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5.0 out of 5 stars My favourite book. Nov. 11 2013
Format:Hardcover|Verified Purchase
I love this book. I also like Elizabeth Goudge's other book The Blue Hills. They are similar for they are both childrens novels and are told with a magic like quality of a world that is beautiful and fairy like. I have read this book four times and each time its like eating birthday cake. Exciting, sweet, familiar and wonderful. Ms. Goudge's writing is wonderfully descriptive and present with simplicity that makes it accesible to all ages. I highly reccomend that you read this book.
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4 of 4 people found the following review helpful
3.0 out of 5 stars Mistaken Identity--by Moonlight July 10 2003
By Plume45
This 40's fantasy--beloved by J.K. Rowling--might be too
saccharine for the 21st century; it is certain to bore most boys by the end of chapter one. Uneven pacing makes this tale a difficult read to embrace immediately; the vocabulary is dated and requires frequent trips to the dictionary. Much time is spent in exposition, with little dialogue in the opening pages, so youthful readers will need great patience until the plot takes off. The behavior of the 13-year-old protagonist is unrealistic, as she orders her elders about, making decisions beyond her years. However noble her intentions, can she tame a lifelong villain and convert a confirmed bachelor? More importantly: can she learn to curb her own temper, which could jeopardize her dearest goals?
It has fallen to Maria Merryweather--the youngest in a line of unhappy moon princesses--to right century-old wrongs at and around Moonacre Manor. Upon arriving there as an orphan, accompanied by her faithful governess, Miss Heliotrope, Maria immediately loves the countryside, the quaint village and her middle-aged cousin/guardian. But gradually she discovers family secrets and town legends which transcend generations of pain and desapir. Can one slender girl make amends for past atrocities and more recent insults? And what was the fate of that elusive necklace of Moon Pearls?
Author Elizabeth Goudge has chosen to set her story in the early 19th century, so be prepared for many antiquated words and Victorian objects. Various animals--some with supernatural powers--are crucial to the denoument. One clear, prevailing theme is that of the need for balance and cooperation between the sun and the moon, between both moral and physical courage.
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Most recent customer reviews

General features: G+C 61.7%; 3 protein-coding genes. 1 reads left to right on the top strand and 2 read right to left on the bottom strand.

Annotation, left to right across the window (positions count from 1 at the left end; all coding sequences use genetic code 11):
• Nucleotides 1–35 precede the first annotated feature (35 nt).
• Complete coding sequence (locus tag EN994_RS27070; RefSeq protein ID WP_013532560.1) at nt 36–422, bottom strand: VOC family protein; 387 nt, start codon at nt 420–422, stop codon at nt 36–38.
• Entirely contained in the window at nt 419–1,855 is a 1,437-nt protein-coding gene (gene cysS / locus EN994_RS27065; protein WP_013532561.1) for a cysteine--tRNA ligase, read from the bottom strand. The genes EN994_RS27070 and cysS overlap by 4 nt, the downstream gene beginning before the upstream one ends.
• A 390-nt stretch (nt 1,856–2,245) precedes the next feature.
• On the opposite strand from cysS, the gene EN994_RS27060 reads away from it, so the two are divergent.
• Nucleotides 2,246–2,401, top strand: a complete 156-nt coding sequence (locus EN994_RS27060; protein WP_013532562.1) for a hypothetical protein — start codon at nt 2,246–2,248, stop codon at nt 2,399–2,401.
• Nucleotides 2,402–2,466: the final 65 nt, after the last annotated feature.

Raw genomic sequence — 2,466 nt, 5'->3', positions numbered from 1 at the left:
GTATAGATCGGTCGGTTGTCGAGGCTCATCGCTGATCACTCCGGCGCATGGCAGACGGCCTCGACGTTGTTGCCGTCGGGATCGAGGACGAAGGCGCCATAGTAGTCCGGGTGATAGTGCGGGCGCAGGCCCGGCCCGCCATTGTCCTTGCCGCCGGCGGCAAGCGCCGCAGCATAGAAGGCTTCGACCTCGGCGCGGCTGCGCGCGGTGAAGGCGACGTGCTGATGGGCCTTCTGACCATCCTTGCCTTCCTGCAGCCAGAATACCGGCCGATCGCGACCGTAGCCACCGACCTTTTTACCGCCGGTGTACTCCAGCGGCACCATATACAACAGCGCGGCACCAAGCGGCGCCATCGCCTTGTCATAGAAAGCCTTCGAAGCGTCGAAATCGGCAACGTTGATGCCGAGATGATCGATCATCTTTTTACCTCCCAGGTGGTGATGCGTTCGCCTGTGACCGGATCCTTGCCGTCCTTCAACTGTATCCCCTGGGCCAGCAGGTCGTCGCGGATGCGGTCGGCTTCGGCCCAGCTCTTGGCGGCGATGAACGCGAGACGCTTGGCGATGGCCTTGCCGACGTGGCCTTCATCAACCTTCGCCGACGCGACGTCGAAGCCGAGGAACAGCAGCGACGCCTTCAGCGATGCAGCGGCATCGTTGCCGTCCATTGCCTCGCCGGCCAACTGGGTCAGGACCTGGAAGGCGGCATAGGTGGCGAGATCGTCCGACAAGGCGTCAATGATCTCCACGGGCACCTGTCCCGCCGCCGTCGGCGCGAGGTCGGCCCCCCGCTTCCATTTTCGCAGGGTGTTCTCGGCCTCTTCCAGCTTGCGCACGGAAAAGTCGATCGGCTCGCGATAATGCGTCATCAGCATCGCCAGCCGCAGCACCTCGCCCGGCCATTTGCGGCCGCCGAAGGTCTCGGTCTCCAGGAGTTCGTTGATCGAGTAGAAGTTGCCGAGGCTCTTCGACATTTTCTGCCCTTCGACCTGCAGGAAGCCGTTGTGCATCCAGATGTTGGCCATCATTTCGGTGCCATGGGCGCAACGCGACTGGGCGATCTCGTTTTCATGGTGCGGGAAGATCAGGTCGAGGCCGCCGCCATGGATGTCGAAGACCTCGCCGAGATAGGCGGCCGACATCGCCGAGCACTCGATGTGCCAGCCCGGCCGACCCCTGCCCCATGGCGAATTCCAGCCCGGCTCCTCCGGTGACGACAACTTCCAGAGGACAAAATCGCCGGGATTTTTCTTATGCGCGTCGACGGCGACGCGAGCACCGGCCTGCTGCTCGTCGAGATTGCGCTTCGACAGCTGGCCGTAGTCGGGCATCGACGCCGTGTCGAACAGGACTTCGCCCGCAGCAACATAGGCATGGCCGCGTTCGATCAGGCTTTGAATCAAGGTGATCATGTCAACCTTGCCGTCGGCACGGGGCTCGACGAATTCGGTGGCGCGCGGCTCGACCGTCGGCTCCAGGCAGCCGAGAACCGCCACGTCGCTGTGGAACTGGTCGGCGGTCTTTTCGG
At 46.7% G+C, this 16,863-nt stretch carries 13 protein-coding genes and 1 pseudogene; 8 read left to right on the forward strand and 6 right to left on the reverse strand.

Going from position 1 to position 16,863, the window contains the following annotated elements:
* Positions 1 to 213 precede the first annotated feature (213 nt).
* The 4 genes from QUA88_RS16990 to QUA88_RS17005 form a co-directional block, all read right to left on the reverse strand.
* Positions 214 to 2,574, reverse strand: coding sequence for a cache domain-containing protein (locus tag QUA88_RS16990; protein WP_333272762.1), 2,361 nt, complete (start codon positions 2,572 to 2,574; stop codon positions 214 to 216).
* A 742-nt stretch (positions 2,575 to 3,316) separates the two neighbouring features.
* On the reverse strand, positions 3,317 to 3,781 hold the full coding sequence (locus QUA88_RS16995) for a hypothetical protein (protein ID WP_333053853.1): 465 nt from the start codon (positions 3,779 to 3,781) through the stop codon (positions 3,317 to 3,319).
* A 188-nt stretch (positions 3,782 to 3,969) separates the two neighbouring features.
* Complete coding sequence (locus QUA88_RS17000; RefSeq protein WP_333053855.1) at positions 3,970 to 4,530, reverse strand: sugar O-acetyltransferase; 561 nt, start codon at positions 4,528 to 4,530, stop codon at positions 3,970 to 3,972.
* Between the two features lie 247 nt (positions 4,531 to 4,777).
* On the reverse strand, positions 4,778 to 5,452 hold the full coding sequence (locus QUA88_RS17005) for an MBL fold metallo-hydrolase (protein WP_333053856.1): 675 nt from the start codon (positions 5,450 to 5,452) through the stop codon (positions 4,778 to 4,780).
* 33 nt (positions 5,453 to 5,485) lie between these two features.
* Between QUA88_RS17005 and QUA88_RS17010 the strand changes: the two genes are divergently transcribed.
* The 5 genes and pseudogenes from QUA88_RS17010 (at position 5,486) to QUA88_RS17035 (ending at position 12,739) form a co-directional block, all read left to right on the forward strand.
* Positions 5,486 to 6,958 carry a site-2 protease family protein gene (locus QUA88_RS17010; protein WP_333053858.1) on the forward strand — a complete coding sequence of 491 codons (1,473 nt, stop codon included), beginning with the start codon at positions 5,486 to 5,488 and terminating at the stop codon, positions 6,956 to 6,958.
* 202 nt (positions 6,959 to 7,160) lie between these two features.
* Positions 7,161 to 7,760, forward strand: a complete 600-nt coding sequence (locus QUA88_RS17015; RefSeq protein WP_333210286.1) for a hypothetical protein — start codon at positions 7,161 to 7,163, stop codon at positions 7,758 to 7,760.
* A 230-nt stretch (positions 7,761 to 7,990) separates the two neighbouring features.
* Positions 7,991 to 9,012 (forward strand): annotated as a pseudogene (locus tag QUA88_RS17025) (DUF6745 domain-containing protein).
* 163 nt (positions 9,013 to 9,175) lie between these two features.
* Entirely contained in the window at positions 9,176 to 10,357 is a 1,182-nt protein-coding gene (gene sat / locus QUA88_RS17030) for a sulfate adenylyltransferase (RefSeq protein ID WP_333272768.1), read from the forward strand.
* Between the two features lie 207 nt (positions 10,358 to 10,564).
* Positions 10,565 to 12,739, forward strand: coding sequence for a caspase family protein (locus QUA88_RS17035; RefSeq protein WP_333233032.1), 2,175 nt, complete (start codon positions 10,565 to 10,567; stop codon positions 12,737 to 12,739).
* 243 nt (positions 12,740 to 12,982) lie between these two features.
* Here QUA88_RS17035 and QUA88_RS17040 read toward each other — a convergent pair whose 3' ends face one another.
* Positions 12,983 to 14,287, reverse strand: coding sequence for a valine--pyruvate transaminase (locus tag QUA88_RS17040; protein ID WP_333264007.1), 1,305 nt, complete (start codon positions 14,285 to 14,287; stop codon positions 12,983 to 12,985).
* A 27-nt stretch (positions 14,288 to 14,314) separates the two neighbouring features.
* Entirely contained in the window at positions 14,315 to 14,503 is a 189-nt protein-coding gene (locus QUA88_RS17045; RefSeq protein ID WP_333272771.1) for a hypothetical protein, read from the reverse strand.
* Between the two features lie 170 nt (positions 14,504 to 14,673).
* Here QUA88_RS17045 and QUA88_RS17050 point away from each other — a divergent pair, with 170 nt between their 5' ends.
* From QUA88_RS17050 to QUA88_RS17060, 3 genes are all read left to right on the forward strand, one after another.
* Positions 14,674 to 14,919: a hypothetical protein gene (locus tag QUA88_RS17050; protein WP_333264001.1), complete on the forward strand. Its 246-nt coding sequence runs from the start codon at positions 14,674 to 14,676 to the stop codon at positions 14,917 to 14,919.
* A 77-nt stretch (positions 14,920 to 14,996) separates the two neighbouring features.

5.0 out of 5 stars A Timely spiritual inspiration for children.
The Little White Horse, though written by Elizabeth Gouge over fifty years ago, is a timely spiritually uplifting story blended into a magical romantic fairy tale for young girls. Read more
Published on June 12 2010 by maribel
5.0 out of 5 stars Read it again and again and again....
I read "The Little White Horse" as a kid in England. I managed to get a paperback copy of it one day, many years ago, when I was actually at a horse racing day-out in Canada. Read more
Published on Feb. 1 2009 by Michele S.
5.0 out of 5 stars A lovely story for the young--or the young at heart
My 9 year old daughter recently read The Little White Horse and was so enchanted by it that she asked me to read it as well. Read more
Published on Jan. 27 2009 by CanadianMother
4.0 out of 5 stars Predictable, but definately worth your time
Honestly, I just bought this book because my hero, J.K. Rowling, cites it as one of her all-time favorites. After reading it, I understand why that is. Read more
Published on June 25 2004 by Amazon Customer
5.0 out of 5 stars The Moon Princess
When Maria Merryweather moves house to a new home in the countryside, it seems that there is a lot more to the town than first meets the eye. Read more
Published on April 23 2004 by Lucy
5.0 out of 5 stars The Sun and the Sickle Moon
Maria Merryweather, her governess and the unfaithful dog, Wiggins, all set off to the home, (Or castle), belonging to Maria's cousin, Sir Benjamin. Read more
Published on April 22 2004 by Lucy
5.0 out of 5 stars The best fantasy ever!
I loved this book, I first read it when I was little and even now 20 odd years later its still a firm favourite. Read more
Published on Jan. 20 2004
5.0 out of 5 stars One of the most beloved children's books ever!
J.K. Rowling, author of the Harry Potter series, describes this as having been her favorite childhood book. It was mine also -- and here are some reasons why. Read more
Published on July 28 2003
2.0 out of 5 stars Beware Of Cavities
I read this book on the recommendation of J K Rowling who, according to the cover, "absolutely adored" it. Read more
Published on April 20 2003